Hey, No Charge!

A CIO discusses elimination of the city's charge-back system for IT services.

by / March 28, 2005
Michael Armstrong is CIO of Des Moines, Iowa. Government Technology named him to its Top 25 list of IT thought leaders last year.

I came to Des Moines, Iowa, in the fall of 1997 to build a new IT Department and help change the organization.

I found an aging mainframe environment and an IT operation that lost respect from the rest of the organization. I also found an excellent charge-back application -- the most sophisticated application we had. It did exactly what it was supposed to do, did it very well -- and everyone hated it! In a charge-back system, IT usage is tracked and charged to departments according to the technology they use. Talking to stakeholders throughout the organization, I realized the charge-back application came to symbolize much that was wrong with the IT operation in Des Moines.

The first question asked of a department needing assistance was, "How are you going to pay for this?" This was coupled with assessing the entire development cost of a new report or application to the initial requestor, with subsequent users paying only incremental costs for the same application or report.

Des Moines also lacked other elements that would make a charge-back application useful -- a governance structure, a technology investment strategy and a clear explanation of how the system worked.

Not Fitting the Mold
The system was seen as both obstructive and unfair -- with predictable results.

The IT operation was ignored as individual departments built their own incompatible systems. Multiple manufacturers and platforms proliferated, and there was a definite "haves vs. have-nots" mentality in the organization. Individual departments submitted separate technology budget requests with little coordination, and IT involvement with server-based systems that departments were building was minimal.

There was great frustration within the organization about the inability to deploy modern technology, and a great hunger and willingness to move in a different direction.

There were other reasons to examine how IT was funded.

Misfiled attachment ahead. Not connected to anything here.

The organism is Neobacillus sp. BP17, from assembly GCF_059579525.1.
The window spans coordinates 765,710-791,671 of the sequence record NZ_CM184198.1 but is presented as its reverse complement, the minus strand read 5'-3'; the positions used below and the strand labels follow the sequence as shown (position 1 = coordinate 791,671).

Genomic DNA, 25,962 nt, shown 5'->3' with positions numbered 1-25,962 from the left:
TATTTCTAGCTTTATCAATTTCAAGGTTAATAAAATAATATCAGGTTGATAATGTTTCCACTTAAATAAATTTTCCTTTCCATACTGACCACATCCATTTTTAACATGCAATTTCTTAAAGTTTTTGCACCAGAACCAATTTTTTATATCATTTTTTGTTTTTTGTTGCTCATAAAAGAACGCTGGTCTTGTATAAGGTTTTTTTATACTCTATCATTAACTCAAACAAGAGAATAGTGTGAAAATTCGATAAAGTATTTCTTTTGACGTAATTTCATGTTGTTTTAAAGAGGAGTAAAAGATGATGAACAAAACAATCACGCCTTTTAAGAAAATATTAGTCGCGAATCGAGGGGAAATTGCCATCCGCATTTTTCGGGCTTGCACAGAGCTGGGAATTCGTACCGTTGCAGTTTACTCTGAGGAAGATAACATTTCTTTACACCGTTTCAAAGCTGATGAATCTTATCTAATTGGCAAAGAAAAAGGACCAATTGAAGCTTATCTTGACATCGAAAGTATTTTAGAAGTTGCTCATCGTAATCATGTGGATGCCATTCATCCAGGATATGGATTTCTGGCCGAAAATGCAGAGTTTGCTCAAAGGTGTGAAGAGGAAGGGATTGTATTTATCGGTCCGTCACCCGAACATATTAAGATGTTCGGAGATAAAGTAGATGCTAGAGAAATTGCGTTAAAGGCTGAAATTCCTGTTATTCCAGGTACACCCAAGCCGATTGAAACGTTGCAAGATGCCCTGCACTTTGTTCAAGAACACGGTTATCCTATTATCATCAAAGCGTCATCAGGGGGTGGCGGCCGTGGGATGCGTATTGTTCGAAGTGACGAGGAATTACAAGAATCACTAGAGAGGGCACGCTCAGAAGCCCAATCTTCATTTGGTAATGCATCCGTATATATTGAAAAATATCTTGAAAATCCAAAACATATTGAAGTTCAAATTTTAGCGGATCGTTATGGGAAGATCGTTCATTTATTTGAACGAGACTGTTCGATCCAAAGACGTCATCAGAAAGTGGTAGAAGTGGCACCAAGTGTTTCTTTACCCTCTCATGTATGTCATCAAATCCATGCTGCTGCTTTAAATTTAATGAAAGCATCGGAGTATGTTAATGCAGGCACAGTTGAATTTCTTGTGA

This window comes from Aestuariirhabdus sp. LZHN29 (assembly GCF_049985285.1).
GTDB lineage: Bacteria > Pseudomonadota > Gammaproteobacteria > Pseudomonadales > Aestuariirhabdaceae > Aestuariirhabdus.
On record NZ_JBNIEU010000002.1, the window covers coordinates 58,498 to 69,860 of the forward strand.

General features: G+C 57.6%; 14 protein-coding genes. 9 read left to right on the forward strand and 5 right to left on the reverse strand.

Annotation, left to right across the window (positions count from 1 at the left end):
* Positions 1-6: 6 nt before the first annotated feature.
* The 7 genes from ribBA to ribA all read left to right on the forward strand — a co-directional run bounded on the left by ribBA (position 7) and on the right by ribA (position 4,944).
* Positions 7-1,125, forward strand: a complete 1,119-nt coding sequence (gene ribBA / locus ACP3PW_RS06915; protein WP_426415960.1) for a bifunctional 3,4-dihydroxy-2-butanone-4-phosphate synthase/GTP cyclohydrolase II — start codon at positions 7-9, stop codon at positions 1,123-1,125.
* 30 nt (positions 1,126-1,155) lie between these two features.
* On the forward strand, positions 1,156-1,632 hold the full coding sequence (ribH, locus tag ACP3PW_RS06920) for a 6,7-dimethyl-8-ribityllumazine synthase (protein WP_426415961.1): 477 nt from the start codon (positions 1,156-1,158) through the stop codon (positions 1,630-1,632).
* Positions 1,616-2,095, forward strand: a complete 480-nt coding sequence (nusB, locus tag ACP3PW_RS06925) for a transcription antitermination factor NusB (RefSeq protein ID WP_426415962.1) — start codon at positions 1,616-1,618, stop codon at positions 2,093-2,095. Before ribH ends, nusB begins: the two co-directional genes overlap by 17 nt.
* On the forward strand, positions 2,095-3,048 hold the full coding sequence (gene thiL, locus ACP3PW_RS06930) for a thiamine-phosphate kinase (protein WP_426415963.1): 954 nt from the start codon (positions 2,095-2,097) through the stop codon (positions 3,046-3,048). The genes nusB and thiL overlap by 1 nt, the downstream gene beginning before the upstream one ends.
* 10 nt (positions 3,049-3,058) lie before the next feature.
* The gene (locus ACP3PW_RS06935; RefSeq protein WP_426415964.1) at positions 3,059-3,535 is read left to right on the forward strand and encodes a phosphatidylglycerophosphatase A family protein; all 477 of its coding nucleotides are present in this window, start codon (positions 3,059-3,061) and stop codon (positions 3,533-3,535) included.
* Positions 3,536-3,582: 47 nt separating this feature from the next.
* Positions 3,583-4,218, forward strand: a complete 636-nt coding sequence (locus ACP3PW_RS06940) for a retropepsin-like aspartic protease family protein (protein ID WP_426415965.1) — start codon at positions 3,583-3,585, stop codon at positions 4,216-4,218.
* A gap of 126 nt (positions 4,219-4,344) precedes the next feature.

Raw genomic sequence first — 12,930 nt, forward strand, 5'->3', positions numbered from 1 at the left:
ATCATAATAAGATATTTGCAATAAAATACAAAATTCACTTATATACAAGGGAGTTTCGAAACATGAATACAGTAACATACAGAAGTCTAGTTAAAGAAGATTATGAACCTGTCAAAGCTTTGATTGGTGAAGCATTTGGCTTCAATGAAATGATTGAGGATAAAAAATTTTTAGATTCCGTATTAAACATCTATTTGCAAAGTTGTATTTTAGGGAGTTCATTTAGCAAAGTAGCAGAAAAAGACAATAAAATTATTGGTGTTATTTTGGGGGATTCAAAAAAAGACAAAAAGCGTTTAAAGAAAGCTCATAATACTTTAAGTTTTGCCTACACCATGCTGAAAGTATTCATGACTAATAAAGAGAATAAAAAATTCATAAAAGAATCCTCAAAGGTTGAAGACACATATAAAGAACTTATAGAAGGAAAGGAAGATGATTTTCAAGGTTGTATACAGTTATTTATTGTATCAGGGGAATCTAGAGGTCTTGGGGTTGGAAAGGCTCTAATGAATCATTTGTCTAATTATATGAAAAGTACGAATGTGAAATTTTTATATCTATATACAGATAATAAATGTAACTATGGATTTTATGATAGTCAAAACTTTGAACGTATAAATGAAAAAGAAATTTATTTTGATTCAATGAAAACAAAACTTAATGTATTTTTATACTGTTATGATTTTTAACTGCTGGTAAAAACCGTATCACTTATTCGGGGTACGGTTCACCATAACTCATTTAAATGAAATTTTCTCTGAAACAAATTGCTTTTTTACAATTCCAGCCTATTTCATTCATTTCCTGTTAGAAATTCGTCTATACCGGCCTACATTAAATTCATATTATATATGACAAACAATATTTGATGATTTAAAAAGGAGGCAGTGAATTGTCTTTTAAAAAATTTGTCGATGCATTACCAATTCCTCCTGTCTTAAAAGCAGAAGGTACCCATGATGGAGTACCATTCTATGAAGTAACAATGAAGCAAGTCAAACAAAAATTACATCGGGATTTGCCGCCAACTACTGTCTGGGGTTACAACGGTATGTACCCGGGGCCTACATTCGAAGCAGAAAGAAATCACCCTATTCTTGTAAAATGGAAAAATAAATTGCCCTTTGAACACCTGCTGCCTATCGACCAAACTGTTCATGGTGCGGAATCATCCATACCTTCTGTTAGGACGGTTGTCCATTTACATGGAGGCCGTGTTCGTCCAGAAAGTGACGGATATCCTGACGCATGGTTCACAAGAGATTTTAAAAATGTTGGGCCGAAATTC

City Manager Eric Anderson was determined to change the culture of the organization and develop a view of the city as a single enterprise. He envisioned a collaborative and cooperative organization that would operate horizontally across departments, as well as vertically within the traditional government service structure.

He saw IT as a tool to promote that change. It was clear that a charge-back system, as it existed then, would be counterproductive to this goal. Individual budget battles for IT funding and the perpetuation of an uneven playing field would inhibit us rather than move us forward. We both wanted an IT model involving central coordination and funding, with strong emphasis on building an enterprise.

The organization was about to enter a period of rapid change -- both in IT and overall management. Part of that change was to move from a mainframe environment to a distributed server-based system. Our charge-back model would not fit this new environment. We also planned to reduce staff substantially, and re-creating and operating a charge-back system would be difficult.

Both Anderson and I believe radical change requires rapid movement. We didn't envision an evolutionary path for IT, but determined that the existing model should be "blown up" -- and blow it up we did.

Finally, as a new CIO, I was concerned about the position of IT within the organizational food chain. I thought building an organization dedicated to excellence required that IT be strategic, that technology become an essential part of the organizational infrastructure. IT must operate politically on equal footing with other back-office departments, such as finance and human resources. If these departments don't charge for their services, why should IT?

If IT were to assume a leadership role in the organization, and it absolutely should, it could not be viewed as an internal vendor from which services were purchased.